Replace the IVF Bill legislative process with in-depth, honest and inclusive consultation.

We welcome the recent statement by the Health Minister confirming further consultation on the Embryo Protection (Amendment) Bill. The Bill’s complex themes require in-depth, honest and inclusive consultation to ensure their appropriate exploration and understanding. We also welcome the removal of the existing discriminatory ban on access to medically assisted procreation by same-sex couples.

It is also positively noted that the Bill endorses our call for the decriminalisation of egg and sperm donation, as we feel that the present law constitutes an unjust interference of a person’s rights to physical integrity. However, we feel that Bill cannot be adopted in its present form as it raises extremely serious human rights concerns that cannot be dismissed.

Contrary to statements made in Parliament, our earlier call for the removal of the present law’s illegal discriminatory treatment of same sex couples is really not about the assertation of the right to have children. Whilst Article 16 of the Universal Declaration of Human Rights requires States to permit, encourage and support the foundation of families, there is no clearly stated duty of the State to provide medically assisted procreation services.

However, the primary duty of States not to discriminate between persons on the basis of their sexual orientation effectively means that, once a State is offering or regulating such a service, this offering or regulation cannot be done in a manner that creates or tolerates any form of prohibited discrimination. The present legislation is tantamount to a law stating that homosexual persons are prohibited from using public transport and is, as such, a blatant violation of Malta’s Constitutional protection against discrimination.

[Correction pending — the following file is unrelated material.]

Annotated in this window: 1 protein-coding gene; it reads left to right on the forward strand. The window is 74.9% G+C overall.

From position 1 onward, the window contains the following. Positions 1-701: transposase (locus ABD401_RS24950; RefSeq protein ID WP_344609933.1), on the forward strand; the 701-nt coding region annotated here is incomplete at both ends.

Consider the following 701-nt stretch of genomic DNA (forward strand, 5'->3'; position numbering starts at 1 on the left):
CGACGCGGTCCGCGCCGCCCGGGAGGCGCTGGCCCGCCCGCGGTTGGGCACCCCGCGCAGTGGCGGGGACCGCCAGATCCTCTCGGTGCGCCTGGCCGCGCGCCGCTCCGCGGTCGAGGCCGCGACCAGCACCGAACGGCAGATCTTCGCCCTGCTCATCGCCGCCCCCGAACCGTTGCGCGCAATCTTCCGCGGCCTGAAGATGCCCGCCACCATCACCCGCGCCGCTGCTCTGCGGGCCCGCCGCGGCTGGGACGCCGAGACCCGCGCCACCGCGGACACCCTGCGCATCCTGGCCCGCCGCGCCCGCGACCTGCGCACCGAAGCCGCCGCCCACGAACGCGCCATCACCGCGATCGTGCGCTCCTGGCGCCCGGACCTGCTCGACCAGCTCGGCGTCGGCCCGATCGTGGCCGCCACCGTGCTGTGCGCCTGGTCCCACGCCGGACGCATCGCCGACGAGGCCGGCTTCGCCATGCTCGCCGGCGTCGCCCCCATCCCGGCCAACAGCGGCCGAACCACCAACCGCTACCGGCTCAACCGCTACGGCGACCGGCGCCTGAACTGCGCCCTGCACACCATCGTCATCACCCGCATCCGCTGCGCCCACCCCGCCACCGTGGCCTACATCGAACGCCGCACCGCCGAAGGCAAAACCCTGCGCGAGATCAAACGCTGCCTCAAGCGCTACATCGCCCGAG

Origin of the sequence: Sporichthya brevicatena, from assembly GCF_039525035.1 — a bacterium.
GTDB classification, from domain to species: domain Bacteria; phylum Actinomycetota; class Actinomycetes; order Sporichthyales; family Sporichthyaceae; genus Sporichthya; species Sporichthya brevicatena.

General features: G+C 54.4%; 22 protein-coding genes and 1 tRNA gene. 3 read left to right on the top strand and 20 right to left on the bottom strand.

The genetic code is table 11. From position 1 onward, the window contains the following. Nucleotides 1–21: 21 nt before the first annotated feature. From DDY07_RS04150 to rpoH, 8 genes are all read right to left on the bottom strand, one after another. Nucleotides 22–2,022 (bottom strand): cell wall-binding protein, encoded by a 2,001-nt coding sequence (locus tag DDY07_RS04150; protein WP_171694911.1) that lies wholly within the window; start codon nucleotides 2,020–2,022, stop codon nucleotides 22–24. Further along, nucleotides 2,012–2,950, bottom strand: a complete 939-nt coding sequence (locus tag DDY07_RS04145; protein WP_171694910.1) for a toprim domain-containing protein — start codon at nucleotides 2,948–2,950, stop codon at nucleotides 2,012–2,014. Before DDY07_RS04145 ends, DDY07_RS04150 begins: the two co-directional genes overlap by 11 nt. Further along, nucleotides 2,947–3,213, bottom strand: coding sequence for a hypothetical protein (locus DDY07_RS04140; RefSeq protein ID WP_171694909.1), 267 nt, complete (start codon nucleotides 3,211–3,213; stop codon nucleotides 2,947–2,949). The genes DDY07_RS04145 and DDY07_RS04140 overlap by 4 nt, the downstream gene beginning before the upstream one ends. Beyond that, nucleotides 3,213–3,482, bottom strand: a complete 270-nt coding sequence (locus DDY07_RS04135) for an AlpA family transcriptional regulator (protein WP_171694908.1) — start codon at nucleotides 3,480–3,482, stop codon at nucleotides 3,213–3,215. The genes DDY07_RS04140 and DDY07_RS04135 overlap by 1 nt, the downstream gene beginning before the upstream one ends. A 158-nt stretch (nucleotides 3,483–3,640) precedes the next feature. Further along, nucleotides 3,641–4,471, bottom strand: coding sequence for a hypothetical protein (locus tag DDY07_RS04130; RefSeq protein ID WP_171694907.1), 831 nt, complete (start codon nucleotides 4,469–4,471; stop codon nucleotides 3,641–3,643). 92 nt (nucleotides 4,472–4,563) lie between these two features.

We are not convinced that the sensitive context within which these decisions will be taken, with extremely high levels of anxiety and stress, are conducive to the provisions of a truly free and informed consent.

As such, we feel that is violates the parents’ right to found a family, the right to privacy and could also – in specific circumstances – amount to inhuman and degrading treatment.

We are also extremely concerned at the procedure whereby embryos could, under specific circumstances, be ‘donated’ or ‘adopted’. Together with the complex ethical and social issues such a procedure involves we feel that the proposed procedure could be tantamount to a forced adoption. We are not convinced that the sensitive context within which these decisions will be taken, with extremely high levels of anxiety and stress, are conducive to the provisions of a truly free and informed consent.

As such, we feel that is violates the parents’ right to found a family, the right to privacy and could also – in specific circumstances – amount to inhuman and degrading treatment. In this regard, we also underline that the United Nations Convention on the Elimination of All Forms of Discrimination Against Women (CEDAW) establishes “the right for women to decide freely and responsibly on the number and spacing of their children…” (Article 16(1)(e)).